Re: Concalendrical reference point
|From:||Peter Clark <peter-clark@...>|
|Date:||Wednesday, May 29, 2002, 20:46|
On Wednesday 29 May 2002 14:43, And Rosta wrote:
> Does this mean that if we factor out the culture-specific Roman
> tax calendar, leaving us with just solar and lunar cycles, that
> a combined solar and lunar cycle is 28 * 19 = 532 years?
> Is it possible to work out dates in the past when, say, the spring
> equinox and the corresponding lunar phase (I don't know what it's
> called, but will enjoy someone taking pleasure in informing me)
> happen on the same day at notionally the exact same moment? The
> idea is that this would serve to locate the boundaries between
> the 532-year cycles.
Unfortunately, no. Consider why we are using the Gregorian calendar, rather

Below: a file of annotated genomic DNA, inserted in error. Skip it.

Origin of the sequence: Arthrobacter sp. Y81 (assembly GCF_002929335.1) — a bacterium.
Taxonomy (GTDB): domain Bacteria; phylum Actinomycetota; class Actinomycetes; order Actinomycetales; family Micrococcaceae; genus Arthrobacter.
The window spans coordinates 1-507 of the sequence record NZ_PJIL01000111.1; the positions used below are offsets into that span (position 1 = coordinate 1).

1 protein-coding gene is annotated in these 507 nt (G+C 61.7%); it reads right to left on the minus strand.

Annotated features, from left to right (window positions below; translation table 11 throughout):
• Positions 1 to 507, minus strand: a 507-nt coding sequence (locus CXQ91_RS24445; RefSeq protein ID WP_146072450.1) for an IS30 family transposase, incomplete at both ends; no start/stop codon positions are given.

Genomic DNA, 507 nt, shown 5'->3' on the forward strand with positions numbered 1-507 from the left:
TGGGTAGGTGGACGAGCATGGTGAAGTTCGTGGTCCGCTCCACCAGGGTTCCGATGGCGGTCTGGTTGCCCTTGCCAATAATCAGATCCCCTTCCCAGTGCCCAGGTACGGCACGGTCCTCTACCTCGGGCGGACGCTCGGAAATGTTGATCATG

than the Julian calendar. A 532 year cycle wusing the Julian calendar would
gradually drift against the seasons. The point at which both the solar and
lunar cycles re-sync is some rather large number that I have been unable to
recollect at the moment. I think it may be in the range of 650+ years, but I
would not be surprised if that is incorrect. The basic problem is that the
length of the cycles change, thanks to gravity and entropy. The moon is
gradually moving away from the earth, and the earth's rotation is slowing
down; factor in the sun and it's a really nasty n-body problem.